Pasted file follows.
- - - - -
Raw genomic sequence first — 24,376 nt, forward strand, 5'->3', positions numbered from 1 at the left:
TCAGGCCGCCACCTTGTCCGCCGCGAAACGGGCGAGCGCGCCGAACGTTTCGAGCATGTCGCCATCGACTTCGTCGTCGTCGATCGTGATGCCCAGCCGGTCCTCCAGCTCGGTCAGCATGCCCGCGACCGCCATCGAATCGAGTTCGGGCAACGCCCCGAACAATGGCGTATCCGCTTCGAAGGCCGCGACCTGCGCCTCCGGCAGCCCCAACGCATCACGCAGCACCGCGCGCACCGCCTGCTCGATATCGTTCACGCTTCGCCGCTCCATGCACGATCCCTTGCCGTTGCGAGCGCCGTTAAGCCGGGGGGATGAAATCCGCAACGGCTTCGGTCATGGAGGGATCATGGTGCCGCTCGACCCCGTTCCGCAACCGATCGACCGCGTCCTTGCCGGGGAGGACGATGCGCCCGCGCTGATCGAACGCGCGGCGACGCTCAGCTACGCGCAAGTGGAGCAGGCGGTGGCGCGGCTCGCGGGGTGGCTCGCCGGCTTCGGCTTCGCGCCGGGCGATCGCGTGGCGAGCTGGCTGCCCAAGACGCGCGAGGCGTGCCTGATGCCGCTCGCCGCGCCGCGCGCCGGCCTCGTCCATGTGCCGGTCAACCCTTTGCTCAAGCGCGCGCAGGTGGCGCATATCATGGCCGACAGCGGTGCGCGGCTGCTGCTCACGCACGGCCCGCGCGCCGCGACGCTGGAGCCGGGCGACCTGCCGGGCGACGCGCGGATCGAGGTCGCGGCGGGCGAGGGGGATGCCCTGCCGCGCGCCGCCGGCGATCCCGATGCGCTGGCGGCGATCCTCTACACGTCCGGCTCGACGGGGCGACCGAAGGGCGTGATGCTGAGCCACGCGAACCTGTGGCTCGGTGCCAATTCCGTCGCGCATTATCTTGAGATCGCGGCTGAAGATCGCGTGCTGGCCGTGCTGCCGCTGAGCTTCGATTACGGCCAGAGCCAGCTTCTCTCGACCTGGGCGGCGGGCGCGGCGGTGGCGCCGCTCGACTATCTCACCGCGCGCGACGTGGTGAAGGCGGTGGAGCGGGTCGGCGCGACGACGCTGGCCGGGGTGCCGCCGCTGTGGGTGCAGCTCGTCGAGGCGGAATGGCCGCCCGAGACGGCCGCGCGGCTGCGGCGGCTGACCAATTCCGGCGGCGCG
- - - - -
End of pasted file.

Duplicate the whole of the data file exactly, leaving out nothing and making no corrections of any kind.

Raw genomic sequence first — 24,376 nt, forward strand, 5'->3', positions numbered from 1 at the left:
TCAGGCCGCCACCTTGTCCGCCGCGAAACGGGCGAGCGCGCCGAACGTTTCGAGCATGTCGCCATCGACTTCGTCGTCGTCGATCGTGATGCCCAGCCGGTCCTCCAGCTCGGTCAGCATGCCCGCGACCGCCATCGAATCGAGTTCGGGCAACGCCCCGAACAATGGCGTATCCGCTTCGAAGGCCGCGACCTGCGCCTCCGGCAGCCCCAACGCATCACGCAGCACCGCGCGCACCGCCTGCTCGATATCGTTCACGCTTCGCCGCTCCATGCACGATCCCTTGCCGTTGCGAGCGCCGTTAAGCCGGGGGGATGAAATCCGCAACGGCTTCGGTCATGGAGGGATCATGGTGCCGCTCGACCCCGTTCCGCAACCGATCGACCGCGTCCTTGCCGGGGAGGACGATGCGCCCGCGCTGATCGAACGCGCGGCGACGCTCAGCTACGCGCAAGTGGAGCAGGCGGTGGCGCGGCTCGCGGGGTGGCTCGCCGGCTTCGGCTTCGCGCCGGGCGATCGCGTGGCGAGCTGGCTGCCCAAGACGCGCGAGGCGTGCCTGATGCCGCTCGCCGCGCCGCGCGCCGGCCTCGTCCATGTGCCGGTCAACCCTTTGCTCAAGCGCGCGCAGGTGGCGCATATCATGGCCGACAGCGGTGCGCGGCTGCTGCTCACGCACGGCCCGCGCGCCGCGACGCTGGAGCCGGGCGACCTGCCGGGCGACGCGCGGATCGAGGTCGCGGCGGGCGAGGGGGATGCCCTGCCGCGCGCCGCCGGCGATCCCGATGCGCTGGCGGCGATCCTCTACACGTCCGGCTCGACGGGGCGACCGAAGGGCGTGATGCTGAGCCACGCGAACCTGTGGCTCGGTGCCAATTCCGTCGCGCATTATCTTGAGATCGCGGCTGAAGATCGCGTGCTGGCCGTGCTGCCGCTGAGCTTCGATTACGGCCAGAGCCAGCTTCTCTCGACCTGGGCGGCGGGCGCGGCGGTGGCGCCGCTCGACTATCTCACCGCGCGCGACGTGGTGAAGGCGGTGGAGCGGGTCGGCGCGACGACGCTGGCCGGGGTGCCGCCGCTGTGGGTGCAGCTCGTCGAGGCGGAATGGCCGCCCGAGACGGCCGCGCGGCTGCGGCGGCTGACCAATTCCGGCGGCGCG